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Large Boleite Cube on Matrix

The Mineral boleite

Boleite is a highly attractive, though uncommon, blue mineral that forms in very distinct crystal habits. Its crystals can be perfectly cubic, both in individual isolated crystals, and may be perched on fragile matrix. Boleite may also form together with the minerals Pseudoboleite and Cumengeite as epitaxial overgrowths, in mineralogically fascinating examples. These similar minerals form together in a single specimen with an inner cubic core of Boleite, and outer protruding portions either Pseudoboleite (additional protruding square faces) or Cumengeite (triangular faces in a star-like formation.)

Boleite has been found in several localities worldwide, however, its only significant source was the the Amelia Mine in Baja California, Mexico. To date, this is the only only locality that had produced this mineral in large, well-formed crystals, as well as the uncommon epitaxial overgrowths.

The matrix of Boleite crystals is often friable and can crumble. Matrix specimens are often stabilized with glue to prevent their crumbling. Boleite is named after its type locality at Boleo, Baja California, Mexico.
Chemical Formula KPb26Ag9Cu24Cl62(OH)48
Composition Hydroxychloride of potassium, lead, silver and copper
Color Bright indigo blue to dark inky blue, greenish blue
Streak Light greenish blue
Hardness 3 - 3.5
Crystal System Isometric
3D Crystal Atlas
(Click for animated model) 
Crystal Forms
and Aggregates
Most often as cubic crystals, which can be perfectly shaped. Crystals may have modified octahedral faces or corners. Also in intergrown cubic crystals, and in clusters of cubic crystals. Epitaxial overgrowths of pyramidal Cumengeite on Boleite crystal faces form 6-sided star-shaped crystal formations which may resemble a Star of David. Epitaxial overgrowths of cubic Pseudoboleite on Boleite crystal faces form a cube with protruding rectangular faces on each of the six sides.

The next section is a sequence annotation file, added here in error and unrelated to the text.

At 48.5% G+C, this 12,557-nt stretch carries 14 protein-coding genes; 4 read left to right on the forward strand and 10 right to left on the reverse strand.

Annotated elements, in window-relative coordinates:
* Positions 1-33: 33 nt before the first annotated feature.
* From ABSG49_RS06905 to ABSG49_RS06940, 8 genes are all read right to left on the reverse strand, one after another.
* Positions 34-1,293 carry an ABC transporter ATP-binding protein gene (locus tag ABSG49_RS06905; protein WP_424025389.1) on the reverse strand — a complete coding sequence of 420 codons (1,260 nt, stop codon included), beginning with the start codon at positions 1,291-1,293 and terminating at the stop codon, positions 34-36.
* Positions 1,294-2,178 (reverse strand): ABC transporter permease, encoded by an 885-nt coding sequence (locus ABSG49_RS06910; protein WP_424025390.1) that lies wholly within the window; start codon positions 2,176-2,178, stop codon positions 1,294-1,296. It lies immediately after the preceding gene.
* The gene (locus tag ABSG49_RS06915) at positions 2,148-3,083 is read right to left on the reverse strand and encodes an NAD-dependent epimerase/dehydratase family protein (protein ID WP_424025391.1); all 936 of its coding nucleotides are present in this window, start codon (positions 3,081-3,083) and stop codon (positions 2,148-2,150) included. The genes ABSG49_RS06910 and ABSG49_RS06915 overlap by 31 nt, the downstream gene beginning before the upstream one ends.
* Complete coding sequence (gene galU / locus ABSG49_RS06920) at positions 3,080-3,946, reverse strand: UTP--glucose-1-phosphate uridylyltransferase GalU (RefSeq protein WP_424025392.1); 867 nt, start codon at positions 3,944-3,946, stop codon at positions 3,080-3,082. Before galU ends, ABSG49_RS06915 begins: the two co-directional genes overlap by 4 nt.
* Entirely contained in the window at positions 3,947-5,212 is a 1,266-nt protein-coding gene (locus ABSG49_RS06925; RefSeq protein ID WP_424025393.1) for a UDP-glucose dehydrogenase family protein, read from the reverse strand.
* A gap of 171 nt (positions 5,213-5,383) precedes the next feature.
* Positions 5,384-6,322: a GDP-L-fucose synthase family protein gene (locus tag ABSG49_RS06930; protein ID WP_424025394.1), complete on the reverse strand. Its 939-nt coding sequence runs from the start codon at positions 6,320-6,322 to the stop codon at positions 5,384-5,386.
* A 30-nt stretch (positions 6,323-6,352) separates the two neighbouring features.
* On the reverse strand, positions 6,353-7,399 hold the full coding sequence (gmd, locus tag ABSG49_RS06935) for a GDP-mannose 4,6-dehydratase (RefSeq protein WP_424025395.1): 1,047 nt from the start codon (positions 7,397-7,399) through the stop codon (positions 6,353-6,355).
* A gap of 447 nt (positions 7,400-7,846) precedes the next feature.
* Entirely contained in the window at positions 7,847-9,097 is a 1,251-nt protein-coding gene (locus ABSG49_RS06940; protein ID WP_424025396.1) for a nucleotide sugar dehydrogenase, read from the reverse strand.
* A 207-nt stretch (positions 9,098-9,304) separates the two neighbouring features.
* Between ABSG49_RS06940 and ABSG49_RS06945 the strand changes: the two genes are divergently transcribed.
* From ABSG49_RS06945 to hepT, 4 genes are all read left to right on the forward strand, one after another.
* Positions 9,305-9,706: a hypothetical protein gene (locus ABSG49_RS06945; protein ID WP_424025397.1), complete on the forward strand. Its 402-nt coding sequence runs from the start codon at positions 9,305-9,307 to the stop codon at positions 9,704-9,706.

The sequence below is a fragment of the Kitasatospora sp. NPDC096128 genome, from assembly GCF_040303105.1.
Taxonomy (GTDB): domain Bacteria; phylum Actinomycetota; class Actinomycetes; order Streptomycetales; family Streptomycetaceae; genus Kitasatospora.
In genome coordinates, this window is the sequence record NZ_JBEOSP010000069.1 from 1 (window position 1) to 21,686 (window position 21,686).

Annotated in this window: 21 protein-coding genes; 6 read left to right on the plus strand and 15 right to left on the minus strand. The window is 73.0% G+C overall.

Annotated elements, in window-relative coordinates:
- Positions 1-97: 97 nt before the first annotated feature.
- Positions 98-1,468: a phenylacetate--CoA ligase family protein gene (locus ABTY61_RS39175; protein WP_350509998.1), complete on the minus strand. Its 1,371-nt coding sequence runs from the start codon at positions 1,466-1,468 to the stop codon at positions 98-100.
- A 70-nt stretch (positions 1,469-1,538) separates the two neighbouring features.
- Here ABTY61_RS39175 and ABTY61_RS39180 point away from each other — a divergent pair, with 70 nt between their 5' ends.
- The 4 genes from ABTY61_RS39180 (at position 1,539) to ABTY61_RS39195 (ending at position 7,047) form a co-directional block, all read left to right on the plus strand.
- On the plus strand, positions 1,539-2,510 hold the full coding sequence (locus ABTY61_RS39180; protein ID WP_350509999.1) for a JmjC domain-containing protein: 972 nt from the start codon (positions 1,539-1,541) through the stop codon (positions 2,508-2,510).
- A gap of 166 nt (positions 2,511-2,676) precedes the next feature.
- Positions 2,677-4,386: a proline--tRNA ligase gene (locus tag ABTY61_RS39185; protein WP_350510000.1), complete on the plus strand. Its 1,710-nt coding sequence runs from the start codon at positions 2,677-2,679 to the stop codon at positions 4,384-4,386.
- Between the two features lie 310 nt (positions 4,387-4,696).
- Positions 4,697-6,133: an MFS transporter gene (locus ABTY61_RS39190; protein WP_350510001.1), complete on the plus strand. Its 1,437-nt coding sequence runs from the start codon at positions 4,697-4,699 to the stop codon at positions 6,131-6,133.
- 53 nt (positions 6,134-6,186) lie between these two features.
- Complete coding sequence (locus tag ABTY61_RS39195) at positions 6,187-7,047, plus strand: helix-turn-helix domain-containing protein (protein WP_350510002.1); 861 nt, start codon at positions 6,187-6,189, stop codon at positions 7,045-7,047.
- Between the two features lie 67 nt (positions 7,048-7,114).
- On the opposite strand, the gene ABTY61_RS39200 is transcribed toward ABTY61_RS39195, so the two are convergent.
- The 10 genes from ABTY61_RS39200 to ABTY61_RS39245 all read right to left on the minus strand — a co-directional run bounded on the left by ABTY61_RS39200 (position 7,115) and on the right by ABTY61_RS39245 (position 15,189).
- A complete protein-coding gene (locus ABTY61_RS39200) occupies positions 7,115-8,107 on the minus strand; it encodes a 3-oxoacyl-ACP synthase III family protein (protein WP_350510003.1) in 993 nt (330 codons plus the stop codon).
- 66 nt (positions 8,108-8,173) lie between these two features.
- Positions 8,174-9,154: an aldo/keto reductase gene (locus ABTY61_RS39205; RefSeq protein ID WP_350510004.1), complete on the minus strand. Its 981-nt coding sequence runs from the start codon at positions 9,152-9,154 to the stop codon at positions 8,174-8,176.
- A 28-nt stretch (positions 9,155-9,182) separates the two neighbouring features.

The crystal class of Boleite is generally classified as isometric; however, possible tetragonal symmetry has been detected in certain studies, leading to inconclusive results in its crystal group classification.
Transparency Translucent
Specific Gravity 5
Luster Vitreous, greasy
Cleavage 1,1;2,1
Fracture Uneven
Tenacity Brittle
In Group Halides
Striking Features Unique color, crystal habit, and mode off occurrence
Environment In the oxidation zone deposits of copper and lead.
Rock Type Sedimentary
Popularity (1-4) 3
Prevalence (1-3) 3
Demand (1-3) 1


 -  Mixture of Boleite and Pseudoboleite, with the outer protruding portions of a cube as Pseudoboleite, and the inner core Boleite.

Boleite is a minor ore of copper at copper deposits. Its main use is a rare collectors mineral, with good crystals being highly valuable.

The premier locality for Boleite, which is also the type locality, is the Amelia mine, Santa Rosalia (Boleo), Baja California Sur, Mexico. This is the only area where Boleite occurs as relatively large crystals.

Boleite localities where it forms in microcrystals include the Lavrion District, Attikí Prefecture, Greece; the San Francisco Mine, Caracoles, Antofagasta Region, Chile; Challacollo, El Tamarugal Province, Chile; the Mammoth-Saint Anthony Mine, Tiger, Pinal Co., Arizona; and the Rowley Mine, Theba, Maricopa Co., Arizona.

Diaboleite, Pseudoboleite, Cumengeite, Anglesite, Cerussite, Atacamite, Phosgenite, Leadhillite

Fluorite and Halite - Different mode of occurrence.
Benitoite - Different crystal, do not occur in the same locality.

boleite PHOTOS
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